Which machine has an unfair advantage? Finally a showdown between Cricut vs Brother
As you know both of the machines are in the high price bracket. It will be interesting to see which one will come out as the winner.
First I will give you the bird’s eye view. Check out the table below and see how the two machines compare to each other. Bellow the table I will go into the details.
Let’s get started. The fight is on: Brother vs. Cricut.
Bring out your fighters.
|Cricut Maker||Brother Scan n Cut|
|Size||10.2 x 25.8 x 10.4 inches||10.25 x 23 x 10.5 inches|
|Weight||15.02 pounds||8.6 pounds|
|Transform Images to Design||Design Space||Built in Scanner|
|Cutting Size||12 x 24 inches||12 x 12 inches (additional 24 inch add-on available)|
|Max Material Thickness||2mm||2mm|
|Edit Images on Screen||No||Yes|
|Number of materials||100+||<20|
|Mobile Docking Station||Yes||No|
|Recommended Retail Price||$399.99||$499.99|
Before we get into the deep, let me tell you everything there is to know about the picks. First is Cricut Maker. It’s the ultimate tool that you can purchase from the Cricut family. I finally wanted to do a best of the best challenge.
There’s nothing better in the Cricut family than the Maker.
I had a bit of dilemma with the Brother Scan and Cut. First, of, I’ve picked version 2 also known as CM350. There’s a more powerful machine called the CM650, but you can’t order it online. There’s no reason to review something that the majority crafters don’t have access.
Plus it costs around $700 this doesn’t include accessories. Many crafters would pick a less expensive machine to get started.
The match is between Cricut Maker and Brother Scan and Cut 2 (CM350).
When we take a look at their size, they look the same. Only the Cricut is almost twice as heavy as the Brother. This only matters if you have to move it around a lot.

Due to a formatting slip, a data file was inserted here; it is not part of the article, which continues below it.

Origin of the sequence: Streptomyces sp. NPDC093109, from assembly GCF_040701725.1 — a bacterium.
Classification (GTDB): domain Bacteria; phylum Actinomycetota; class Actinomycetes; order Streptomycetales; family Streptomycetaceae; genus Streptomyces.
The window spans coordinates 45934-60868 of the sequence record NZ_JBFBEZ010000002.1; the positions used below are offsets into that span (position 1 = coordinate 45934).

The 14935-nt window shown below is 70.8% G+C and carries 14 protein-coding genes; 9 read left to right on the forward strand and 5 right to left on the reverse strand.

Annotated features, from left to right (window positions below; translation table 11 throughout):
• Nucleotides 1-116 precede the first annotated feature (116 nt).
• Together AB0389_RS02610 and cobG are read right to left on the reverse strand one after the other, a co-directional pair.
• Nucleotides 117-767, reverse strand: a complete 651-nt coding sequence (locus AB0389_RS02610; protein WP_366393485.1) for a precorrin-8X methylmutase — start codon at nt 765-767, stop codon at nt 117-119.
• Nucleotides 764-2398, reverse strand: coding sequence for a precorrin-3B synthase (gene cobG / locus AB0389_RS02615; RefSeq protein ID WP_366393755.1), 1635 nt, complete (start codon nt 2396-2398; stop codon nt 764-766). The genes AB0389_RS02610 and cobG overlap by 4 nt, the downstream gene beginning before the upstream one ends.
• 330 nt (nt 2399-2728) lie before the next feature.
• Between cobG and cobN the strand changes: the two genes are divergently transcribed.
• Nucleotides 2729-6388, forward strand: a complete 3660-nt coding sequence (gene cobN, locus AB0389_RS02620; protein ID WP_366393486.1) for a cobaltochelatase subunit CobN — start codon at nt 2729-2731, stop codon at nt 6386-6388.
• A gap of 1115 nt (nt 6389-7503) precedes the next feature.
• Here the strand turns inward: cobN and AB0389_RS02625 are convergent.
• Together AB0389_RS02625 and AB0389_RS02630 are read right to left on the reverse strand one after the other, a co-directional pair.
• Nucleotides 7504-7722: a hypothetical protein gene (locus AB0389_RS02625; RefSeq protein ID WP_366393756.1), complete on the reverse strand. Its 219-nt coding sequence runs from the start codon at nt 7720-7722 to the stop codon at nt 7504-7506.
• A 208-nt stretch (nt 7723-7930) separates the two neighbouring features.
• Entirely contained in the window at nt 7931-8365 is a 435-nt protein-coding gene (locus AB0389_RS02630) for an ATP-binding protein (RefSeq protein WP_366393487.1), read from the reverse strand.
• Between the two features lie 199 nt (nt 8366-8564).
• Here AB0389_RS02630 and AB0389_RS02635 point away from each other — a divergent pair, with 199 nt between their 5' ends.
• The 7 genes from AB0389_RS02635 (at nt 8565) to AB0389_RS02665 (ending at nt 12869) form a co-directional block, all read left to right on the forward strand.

One place that comes into mind is fairs and expos. Make sure about this ahead of time because hauling machines left and right is not fun.
Both of the machines have a cutting and drawing feature. Well, we shouldn’t expect anything less in this price range.
They both have their ways to digitize and multiply designs. The Brother cutting machine has a built-in scanner which can process images in real time. On the other side, Cricut has cloud software called Design Space.
Now here’s a biggie. The difference in cutting force is huge. Most machines are limited in the 250 range. Brother’s machine stands out from the rest with 350g. But it’s no competition to Cricut which bolsters with 4000g of cutting force. That’s more than 11X. No wonder it can handle more than 100+ materials.
That’s a lot of power for a small machine like that. Should I just conclude the review here and now?
Well as you know, Cricut has its fair share of weaknesses, so if you’re impatient, you can scroll down to the negative section to find it out.
The cutting size is fairly standard the Cricut machine’s standard is 12 X 24 inches and the Brother’s is 12 x 12, but it can be extended to 24 inches with the purchase of additional add-on mat.
The Auto Blade is a nifty feature which is missing from Cricut. You need to manually specify what kind of material you’re working with. On the other hand, Brother has it nailed down it takes the guesswork out of the equation.
Dual-Carriage is a feature which I’ve fallen in love with as soon as I found out about it. This feature speeds up your draw/cut process significantly. Cricut has two holsters where you can put two different types of tools in it. You can pick anything that the project requires like two pens or blades or a pen and a blade. Once you’ve set the project up, you can walk away from the machine and do something else.